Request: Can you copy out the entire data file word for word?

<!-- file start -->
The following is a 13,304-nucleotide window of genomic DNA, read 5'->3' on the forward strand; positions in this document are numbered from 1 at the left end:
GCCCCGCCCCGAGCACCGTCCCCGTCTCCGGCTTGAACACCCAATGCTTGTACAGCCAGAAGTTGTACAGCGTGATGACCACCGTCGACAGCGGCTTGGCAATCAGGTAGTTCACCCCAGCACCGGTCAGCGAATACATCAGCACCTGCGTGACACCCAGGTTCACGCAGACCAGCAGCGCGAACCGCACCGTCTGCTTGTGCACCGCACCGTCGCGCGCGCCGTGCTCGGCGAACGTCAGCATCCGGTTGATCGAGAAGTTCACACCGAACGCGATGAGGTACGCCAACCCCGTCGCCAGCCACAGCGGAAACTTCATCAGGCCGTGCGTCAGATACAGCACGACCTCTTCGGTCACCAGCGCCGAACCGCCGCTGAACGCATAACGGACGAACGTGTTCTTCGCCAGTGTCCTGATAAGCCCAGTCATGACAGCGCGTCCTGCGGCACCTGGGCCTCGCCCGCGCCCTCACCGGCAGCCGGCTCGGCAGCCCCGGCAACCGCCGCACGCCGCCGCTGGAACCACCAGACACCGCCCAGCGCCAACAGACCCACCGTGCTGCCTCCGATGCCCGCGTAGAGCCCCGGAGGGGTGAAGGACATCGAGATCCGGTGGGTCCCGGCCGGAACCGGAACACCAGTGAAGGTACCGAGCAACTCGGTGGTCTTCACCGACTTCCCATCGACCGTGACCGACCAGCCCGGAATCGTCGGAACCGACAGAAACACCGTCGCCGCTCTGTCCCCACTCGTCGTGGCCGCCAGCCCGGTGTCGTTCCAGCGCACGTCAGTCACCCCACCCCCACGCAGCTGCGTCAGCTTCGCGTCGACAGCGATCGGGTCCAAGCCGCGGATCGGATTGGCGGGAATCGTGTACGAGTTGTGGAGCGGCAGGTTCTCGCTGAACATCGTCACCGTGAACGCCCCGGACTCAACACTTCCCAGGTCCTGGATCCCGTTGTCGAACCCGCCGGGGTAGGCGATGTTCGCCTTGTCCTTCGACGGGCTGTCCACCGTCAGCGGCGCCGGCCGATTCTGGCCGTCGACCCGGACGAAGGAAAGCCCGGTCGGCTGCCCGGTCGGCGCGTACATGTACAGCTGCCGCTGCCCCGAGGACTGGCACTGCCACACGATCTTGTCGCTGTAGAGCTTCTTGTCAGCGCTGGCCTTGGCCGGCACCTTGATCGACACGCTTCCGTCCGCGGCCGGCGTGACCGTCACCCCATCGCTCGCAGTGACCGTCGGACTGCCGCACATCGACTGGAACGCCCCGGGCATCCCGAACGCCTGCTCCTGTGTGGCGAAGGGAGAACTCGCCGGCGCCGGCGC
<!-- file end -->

The following is a 13,304-nucleotide window of genomic DNA, read 5'->3' on the forward strand; positions in this document are numbered from 1 at the left end:
GCCCCGCCCCGAGCACCGTCCCCGTCTCCGGCTTGAACACCCAATGCTTGTACAGCCAGAAGTTGTACAGCGTGATGACCACCGTCGACAGCGGCTTGGCAATCAGGTAGTTCACCCCAGCACCGGTCAGCGAATACATCAGCACCTGCGTGACACCCAGGTTCACGCAGACCAGCAGCGCGAACCGCACCGTCTGCTTGTGCACCGCACCGTCGCGCGCGCCGTGCTCGGCGAACGTCAGCATCCGGTTGATCGAGAAGTTCACACCGAACGCGATGAGGTACGCCAACCCCGTCGCCAGCCACAGCGGAAACTTCATCAGGCCGTGCGTCAGATACAGCACGACCTCTTCGGTCACCAGCGCCGAACCGCCGCTGAACGCATAACGGACGAACGTGTTCTTCGCCAGTGTCCTGATAAGCCCAGTCATGACAGCGCGTCCTGCGGCACCTGGGCCTCGCCCGCGCCCTCACCGGCAGCCGGCTCGGCAGCCCCGGCAACCGCCGCACGCCGCCGCTGGAACCACCAGACACCGCCCAGCGCCAACAGACCCACCGTGCTGCCTCCGATGCCCGCGTAGAGCCCCGGAGGGGTGAAGGACATCGAGATCCGGTGGGTCCCGGCCGGAACCGGAACACCAGTGAAGGTACCGAGCAACTCGGTGGTCTTCACCGACTTCCCATCGACCGTGACCGACCAGCCCGGAATCGTCGGAACCGACAGAAACACCGTCGCCGCTCTGTCCCCACTCGTCGTGGCCGCCAGCCCGGTGTCGTTCCAGCGCACGTCAGTCACCCCACCCCCACGCAGCTGCGTCAGCTTCGCGTCGACAGCGATCGGGTCCAAGCCGCGGATCGGATTGGCGGGAATCGTGTACGAGTTGTGGAGCGGCAGGTTCTCGCTGAACATCGTCACCGTGAACGCCCCGGACTCAACACTTCCCAGGTCCTGGATCCCGTTGTCGAACCCGCCGGGGTAGGCGATGTTCGCCTTGTCCTTCGACGGGCTGTCCACCGTCAGCGGCGCCGGCCGATTCTGGCCGTCGACCCGGACGAAGGAAAGCCCGGTCGGCTGCCCGGTCGGCGCGTACATGTACAGCTGCCGCTGCCCCGAGGACTGGCACTGCCACACGATCTTGTCGCTGTAGAGCTTCTTGTCAGCGCTGGCCTTGGCCGGCACCTTGATCGACACGCTTCCGTCCGCGGCCGGCGTGACCGTCACCCCATCGCTCGCAGTGACCGTCGGACTGCCGCACATCGACTGGAACGCCCCGGGCATCCCGAACGCCTGCTCCTGTGTGGCGAAGGGAGAACTCGCCGGCGCCGGCGC